Halcyon & Flinders Quartet
Verbrugghen Hall, Sydney Conservatorium of Music
Sydney Morning Herald, August 2006
Reviewed by Peter McCallum
IT LOOKED like a marriage made in heaven, though it was made in Melbourne. Sydney's sophisticated contemporary vocal duo Halcyon flew south this winter to team up with the Flinders Quartet, whose players bring such care and unanimity of musical thought to Australian chamber music.
The result was performances of sensitive concentration and rewarding attention to tone and detail. We should be sending young people like this to the world's festivals to demonstrate the breadth and depth of our culture, but the reality is that artists with this kind of dedication are often left to make things happen more or less by chance, sustaining their art on what must often seem like arid soil.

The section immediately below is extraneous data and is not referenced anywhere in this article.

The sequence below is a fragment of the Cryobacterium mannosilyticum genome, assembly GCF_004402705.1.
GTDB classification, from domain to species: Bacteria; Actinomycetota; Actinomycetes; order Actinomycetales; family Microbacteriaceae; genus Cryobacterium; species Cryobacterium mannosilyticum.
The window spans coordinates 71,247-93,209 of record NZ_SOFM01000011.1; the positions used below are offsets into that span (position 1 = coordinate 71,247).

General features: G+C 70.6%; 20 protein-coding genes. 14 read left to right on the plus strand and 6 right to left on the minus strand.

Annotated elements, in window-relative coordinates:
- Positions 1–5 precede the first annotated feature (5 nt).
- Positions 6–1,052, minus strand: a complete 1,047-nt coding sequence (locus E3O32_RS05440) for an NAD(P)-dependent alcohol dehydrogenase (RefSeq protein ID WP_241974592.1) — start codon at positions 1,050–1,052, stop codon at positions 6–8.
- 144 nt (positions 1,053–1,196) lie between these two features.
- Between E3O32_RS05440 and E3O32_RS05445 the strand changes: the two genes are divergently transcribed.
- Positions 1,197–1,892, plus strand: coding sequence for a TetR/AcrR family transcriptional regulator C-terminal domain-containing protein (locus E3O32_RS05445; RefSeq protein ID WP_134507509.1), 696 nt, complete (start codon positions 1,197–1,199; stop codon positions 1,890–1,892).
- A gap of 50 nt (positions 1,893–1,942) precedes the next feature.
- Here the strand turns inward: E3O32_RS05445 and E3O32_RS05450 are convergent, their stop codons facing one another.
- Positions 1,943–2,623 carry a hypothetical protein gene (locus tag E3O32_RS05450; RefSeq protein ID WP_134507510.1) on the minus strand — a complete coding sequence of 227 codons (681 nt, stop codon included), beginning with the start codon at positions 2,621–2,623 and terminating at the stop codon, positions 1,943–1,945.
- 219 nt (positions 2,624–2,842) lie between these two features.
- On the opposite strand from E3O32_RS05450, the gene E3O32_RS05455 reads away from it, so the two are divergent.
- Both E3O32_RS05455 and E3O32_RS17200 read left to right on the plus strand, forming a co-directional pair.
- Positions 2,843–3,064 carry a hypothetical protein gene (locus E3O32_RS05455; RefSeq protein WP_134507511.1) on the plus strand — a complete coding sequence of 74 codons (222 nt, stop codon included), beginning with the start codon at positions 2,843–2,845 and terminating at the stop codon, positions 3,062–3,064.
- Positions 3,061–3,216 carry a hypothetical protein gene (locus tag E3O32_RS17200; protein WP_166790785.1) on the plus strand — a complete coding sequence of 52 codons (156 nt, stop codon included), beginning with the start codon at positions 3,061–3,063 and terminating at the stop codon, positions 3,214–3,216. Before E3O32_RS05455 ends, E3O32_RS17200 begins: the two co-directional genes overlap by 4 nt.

That is probably not the kind of isolation Peter Sculthorpe had in mind in 1961 when he wrote the work that was to become an Australian contemporary music classic, Irkanda IV (irkand is an Aboriginal word meaning a remote and lonely place), though metaphors have a way of taking on unintended meanings.
The Flinders Quartet began with the arrangement Sculthorpe made for the Kronos Quartet, playing with beautiful balance and intonation, and capturing the work's subtle colour changes. Three Poems in French, by the Korean-American composer Earl Kim, evoked the meter-less song style of Debussy over chords of subdued richness, and Jenny Duck-Chong made the lines glow with regret, as though to show that regret is warmer than despair.
The song cycle It is Just the Heart, by the Melbourne composer Katy Abbott, revealed an original voice, setting texts that capture a child's perspective in a museum and, metaphorically, humanness in an imposing universe.
In handing beautifully pitched and tonally matched single notes to one another, soprano Alison Morgan and the Flinders Quartet highlighted precisely the kind of musicianship which lifted these performances from the ordinary.
Gillian Whitehead's Bright Forms Return (sung by Duck-Chong) disturbed the calm poetic eloquence of Kathleen Raine with extended instrumental interludes while Somei Satoh's Homa (with Alison Morgan) sought the kind of stasis which stretches a single moment into eternity. May these performers share many such moments.